Image source: CVS Health.

It's safe to say CVS Health (NYSE:CVS) had a pretty darn good 2015 overall thanks to growth in its retail store footprint and the continued success of its pharmacy benefit manager business. Analysts are currently projecting that the company's 2015 sales will wind up showing 9.8% growth over 2014 results, with earnings per share growing at an even faster rate of 17%. Better yet, the odds look good that CVS Health will continue to grow over the coming year as its strategic moves begin to pay off.

CVS recently held an analyst day to share key trends and financial projections for 2016.

Growth drivers
CVS Health breaks down its business into two main operating segments: Retail/Long Term Care and Pharmacy Services. With 10,000 baby boomers turning 65 each day, both of these segments look poised for significant growth over the coming years.

Thanks to the recent closing of the $1.9 billion acquisition of Target's (NYSE:TGT) pharmacy and clinic businesses, CVS now counts more than 9,500 retail stores in its empire, with more than 1,100 of these stores also offering walk-in medical services under the MinuteClinic name. The Target deal significantly expanded the company's footprint from the 7,800 retail stores and 900 clinics it owned at the end of 2014, and over the next two years the company plans on adding another 400 MinuteClinics to its network. Even then, there appears to be plenty of room left for MinuteClinic to expand.

Image source: CVS Health presentation.

Another promising growth opportunity is long-term-care. CVS made a big push into this industry in 2015 with its $12.9 billion acquisition of Omnicare, a leading provider of pharmacy services to both the assisted-living and long-term-care facility markets. The acquisition should prove to be a significant growth opportunity over the coming years as the graying of the American population continues. 

While store growth will likely slow in 2016 as CVS digests the Target and Omnicare acquisitions, management believes that the retail/long-term-care part of its business should be able to grow by double digits in 2016.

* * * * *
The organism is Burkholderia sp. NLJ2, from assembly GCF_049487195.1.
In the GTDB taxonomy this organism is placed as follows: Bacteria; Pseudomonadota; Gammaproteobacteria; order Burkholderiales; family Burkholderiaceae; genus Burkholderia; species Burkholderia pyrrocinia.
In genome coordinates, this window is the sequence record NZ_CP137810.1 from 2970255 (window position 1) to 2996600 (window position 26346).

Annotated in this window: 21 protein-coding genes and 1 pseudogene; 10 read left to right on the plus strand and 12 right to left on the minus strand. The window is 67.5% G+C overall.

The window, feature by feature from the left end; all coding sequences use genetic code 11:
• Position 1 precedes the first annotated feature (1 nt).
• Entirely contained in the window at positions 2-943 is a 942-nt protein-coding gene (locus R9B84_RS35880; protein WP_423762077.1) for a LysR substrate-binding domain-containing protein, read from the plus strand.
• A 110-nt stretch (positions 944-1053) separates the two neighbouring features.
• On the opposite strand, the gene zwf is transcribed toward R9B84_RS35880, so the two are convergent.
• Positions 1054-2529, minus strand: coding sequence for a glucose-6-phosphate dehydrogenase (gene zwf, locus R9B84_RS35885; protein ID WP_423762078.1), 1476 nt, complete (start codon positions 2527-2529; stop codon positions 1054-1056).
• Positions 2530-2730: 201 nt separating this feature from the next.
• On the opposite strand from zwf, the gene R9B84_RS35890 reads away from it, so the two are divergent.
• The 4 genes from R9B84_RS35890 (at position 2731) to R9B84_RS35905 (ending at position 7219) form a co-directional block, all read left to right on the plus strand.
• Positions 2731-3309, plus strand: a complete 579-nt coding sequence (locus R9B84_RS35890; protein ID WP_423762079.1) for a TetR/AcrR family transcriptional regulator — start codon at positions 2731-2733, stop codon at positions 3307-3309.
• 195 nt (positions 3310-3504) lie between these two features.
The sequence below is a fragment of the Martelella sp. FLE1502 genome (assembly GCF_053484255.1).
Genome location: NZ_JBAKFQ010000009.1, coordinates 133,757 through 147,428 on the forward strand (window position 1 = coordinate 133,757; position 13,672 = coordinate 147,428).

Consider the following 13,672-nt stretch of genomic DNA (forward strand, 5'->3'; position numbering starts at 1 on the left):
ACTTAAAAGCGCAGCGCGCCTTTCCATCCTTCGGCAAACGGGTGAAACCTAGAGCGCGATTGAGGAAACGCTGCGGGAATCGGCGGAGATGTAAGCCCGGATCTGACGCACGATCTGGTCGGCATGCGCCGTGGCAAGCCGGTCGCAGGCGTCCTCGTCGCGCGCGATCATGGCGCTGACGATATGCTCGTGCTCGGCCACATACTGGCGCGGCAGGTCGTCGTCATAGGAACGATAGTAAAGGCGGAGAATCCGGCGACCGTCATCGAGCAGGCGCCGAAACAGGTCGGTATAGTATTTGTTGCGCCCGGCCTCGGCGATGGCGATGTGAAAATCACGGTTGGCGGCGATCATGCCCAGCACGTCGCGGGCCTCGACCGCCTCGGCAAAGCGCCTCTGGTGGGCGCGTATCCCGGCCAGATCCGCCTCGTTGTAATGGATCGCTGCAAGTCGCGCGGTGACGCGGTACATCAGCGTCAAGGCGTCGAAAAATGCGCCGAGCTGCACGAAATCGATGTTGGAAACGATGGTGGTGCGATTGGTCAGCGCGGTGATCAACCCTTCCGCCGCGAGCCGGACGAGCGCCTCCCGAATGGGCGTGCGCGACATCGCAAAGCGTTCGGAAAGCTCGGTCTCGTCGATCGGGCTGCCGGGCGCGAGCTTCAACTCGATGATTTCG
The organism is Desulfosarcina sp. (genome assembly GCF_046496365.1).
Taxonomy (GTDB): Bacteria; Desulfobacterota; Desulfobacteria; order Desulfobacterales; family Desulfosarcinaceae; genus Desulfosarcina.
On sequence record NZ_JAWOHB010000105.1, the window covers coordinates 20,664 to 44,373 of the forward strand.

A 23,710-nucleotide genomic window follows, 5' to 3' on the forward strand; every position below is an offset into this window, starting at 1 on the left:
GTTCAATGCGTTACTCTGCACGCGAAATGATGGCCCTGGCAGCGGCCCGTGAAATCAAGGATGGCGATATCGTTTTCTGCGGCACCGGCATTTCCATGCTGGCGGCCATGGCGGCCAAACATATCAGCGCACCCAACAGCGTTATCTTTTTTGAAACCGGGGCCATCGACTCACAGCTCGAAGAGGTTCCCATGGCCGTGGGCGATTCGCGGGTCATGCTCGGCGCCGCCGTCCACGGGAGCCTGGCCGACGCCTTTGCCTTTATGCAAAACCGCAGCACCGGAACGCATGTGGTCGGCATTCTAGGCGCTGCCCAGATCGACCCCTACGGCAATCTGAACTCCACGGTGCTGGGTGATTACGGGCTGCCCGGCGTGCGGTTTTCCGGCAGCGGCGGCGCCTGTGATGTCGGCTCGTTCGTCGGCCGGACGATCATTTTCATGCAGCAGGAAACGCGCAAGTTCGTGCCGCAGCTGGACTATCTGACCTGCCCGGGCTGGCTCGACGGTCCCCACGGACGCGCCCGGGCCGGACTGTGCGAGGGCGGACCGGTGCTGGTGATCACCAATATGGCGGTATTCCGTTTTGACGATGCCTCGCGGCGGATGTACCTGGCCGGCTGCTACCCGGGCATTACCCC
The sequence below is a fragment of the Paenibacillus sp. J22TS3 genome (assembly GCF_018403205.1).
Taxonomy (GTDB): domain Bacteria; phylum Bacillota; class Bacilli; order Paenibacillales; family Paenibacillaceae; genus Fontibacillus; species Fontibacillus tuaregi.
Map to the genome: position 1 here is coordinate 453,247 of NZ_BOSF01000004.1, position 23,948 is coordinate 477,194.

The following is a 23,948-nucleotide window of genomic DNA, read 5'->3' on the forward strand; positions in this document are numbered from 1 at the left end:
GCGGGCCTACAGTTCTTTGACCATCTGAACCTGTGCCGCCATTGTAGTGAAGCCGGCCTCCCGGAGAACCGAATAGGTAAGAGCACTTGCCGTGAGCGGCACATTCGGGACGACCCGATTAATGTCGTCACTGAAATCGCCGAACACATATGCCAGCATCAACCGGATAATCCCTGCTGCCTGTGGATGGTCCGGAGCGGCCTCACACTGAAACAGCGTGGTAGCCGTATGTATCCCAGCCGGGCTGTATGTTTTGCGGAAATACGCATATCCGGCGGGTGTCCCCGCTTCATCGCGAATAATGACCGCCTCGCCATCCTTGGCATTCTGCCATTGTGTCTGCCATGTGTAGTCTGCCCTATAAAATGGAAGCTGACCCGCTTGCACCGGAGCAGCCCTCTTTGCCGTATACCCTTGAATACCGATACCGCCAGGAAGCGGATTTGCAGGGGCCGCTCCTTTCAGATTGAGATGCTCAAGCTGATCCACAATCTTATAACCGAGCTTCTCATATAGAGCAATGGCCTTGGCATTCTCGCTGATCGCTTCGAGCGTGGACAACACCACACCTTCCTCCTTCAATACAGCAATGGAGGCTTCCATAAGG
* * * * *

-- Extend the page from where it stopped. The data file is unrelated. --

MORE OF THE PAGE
The outlook seems equally rosy for the company's pharmacy benefit management business.  CVS added an impressive $11.5 billion worth of net new business to the division during the year. Better yet, not only has CVS Health has done a great job of winning its fair share of new business, but it is equally adept at holding on to the customers that are already in its network.

In 2015, the company retained 98% of its pharmacy benefit management clients, which shows just how much value businesses get from partnering with CVS Health to reduce their pharmacy costs. In total, the company estimates that it saved its customers more than $6.4 billion in incremental costs from 2012 through 2016 through its formulary management strategies. Management believes this segment should also show double-digit growth in 2016.

When adding these two segments together, CVS Health is expecting to grow its adjusted earnings per share to between $5.73 to $5.88 per share, which represents a solid year-over-year growth rate of 11.25% to 14.25%. 

Rewarding shareholders
CVS Health's huge profitability gives it a lot of capital to work with, and the company has never been shy about sharing its riches with shareholders. Over the past five years, the company has been very active in the open market repurchasing its shares, even while it has meaningfully increased its dividend. 

CVS Dividend Chart

2016 looks like it should be more of the same. The company announced that it will be raising its dividend by 21%, and it expects to payout $1.70 per share. The company also has plans to repurchase roughly $4 billion of its stock during the year. With a current market cap hovering around $105 billion, that move could reduce the number of shares outstanding by another 4%.

A good year ahead
If the company's projections prove to be accurate, than investors in CVS Health look poised to have a prosperous year. With shares currently trading for less than 17 times their 2016 earnings estimates and offering up a dividend yield of 1.8%, I think this company deserves a spot on every healthcare-focused investor's radar.

This article represents the opinion of the writer, who may disagree with the “official” recommendation position of a Motley Fool premium advisory service. We’re motley! Questioning an investing thesis -- even one of our own -- helps us all think critically about investing and make decisions that help us become smarter, happier, and richer.